Amy Benians

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Activation of G protein-gated inwardly rectifying K(+) (GIRK) channels, found in the brain, heart, and endocrine tissue, leads to membrane hyperpolarization that generates neuronal inhibitory postsynaptic potentials, slows the heart rate, and inhibits hormone release. During stimulation of G(i/o)-coupled receptors and subsequent channel activation, it has(More)
Traditionally the consequences of activation of G-protein-coupled receptors (GPCRs) by an agonist are studied using biochemical assays. In this study we use live cells and take advantage of a G-protein-gated inwardly rectifying potassium channel (Kir3.1+3.2A) that is activated by the direct binding of Gbetagamma subunit to the channel complex to report, in(More)
Regulators of G-protein signaling (RGS) proteins modulate signaling through heterotrimeric G-proteins. They act to enhance the intrinsic GTPase activity of the Galpha subunit but paradoxically have also been shown to enhance receptor-stimulated activation. To study this paradox, we used a G-protein gated K+ channel to report the dynamics of the G-protein(More)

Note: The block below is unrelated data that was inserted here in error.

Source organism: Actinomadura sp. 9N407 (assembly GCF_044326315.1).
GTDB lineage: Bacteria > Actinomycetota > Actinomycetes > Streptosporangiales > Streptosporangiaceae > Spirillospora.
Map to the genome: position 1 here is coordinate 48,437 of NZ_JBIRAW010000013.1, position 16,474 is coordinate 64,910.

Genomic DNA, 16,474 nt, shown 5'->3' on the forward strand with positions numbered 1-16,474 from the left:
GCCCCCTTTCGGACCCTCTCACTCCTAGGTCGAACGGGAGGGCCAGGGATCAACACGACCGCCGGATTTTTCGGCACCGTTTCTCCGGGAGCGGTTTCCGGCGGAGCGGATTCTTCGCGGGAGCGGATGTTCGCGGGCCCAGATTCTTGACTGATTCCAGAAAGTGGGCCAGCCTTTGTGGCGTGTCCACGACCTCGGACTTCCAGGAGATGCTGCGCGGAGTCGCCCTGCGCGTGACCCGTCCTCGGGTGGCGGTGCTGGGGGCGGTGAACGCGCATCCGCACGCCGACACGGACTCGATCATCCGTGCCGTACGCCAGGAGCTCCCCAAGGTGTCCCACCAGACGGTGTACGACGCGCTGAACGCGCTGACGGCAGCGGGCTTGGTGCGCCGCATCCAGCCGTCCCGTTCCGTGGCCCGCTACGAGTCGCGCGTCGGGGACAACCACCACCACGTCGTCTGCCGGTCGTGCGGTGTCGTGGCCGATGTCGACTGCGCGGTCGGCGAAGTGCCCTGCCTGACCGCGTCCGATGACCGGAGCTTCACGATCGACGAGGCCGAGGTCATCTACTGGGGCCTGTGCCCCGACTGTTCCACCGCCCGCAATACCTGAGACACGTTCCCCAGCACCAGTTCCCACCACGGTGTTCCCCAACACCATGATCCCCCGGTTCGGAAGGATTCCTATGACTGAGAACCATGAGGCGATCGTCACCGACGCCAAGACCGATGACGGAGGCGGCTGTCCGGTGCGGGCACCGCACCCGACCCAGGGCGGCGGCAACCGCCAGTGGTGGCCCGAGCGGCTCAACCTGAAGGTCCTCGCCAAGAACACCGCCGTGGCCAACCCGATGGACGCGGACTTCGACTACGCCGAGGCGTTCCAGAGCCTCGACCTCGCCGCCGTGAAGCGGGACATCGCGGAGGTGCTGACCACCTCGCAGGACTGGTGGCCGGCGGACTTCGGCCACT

Signaling studies in living cells would be greatly facilitated by the development of functional fluorescently tagged G-protein alpha subunits. We have designed G(i/o)alpha subunits fused to the cyan fluorescent protein and assayed their function by studying the following two signal transduction pathways: the regulation of G-protein-gated inwardly rectifying(More)
G protein-gated inwardly rectifying K(+) (Kir) channels are found in neurones, atrial myocytes, and endocrine cells and are involved in generating late inhibitory postsynaptic potentials, slowing the heart rate and inhibiting hormone release. They are activated by G protein-coupled receptors (GPCRs) via the inhibitory family of G protein, G(i/o), in a(More)
The RGS (regulators of G-protein signalling) protein family sharpen signalling kinetics through heterotrimeric G-proteins by enhancing the GTPase activity of the G-protein alpha subunit. Paradoxically, they also accelerate receptor-stimulated activation. We investigated this paradox using the cloned G-protein gated K(+) channel as a reporter of the(More)
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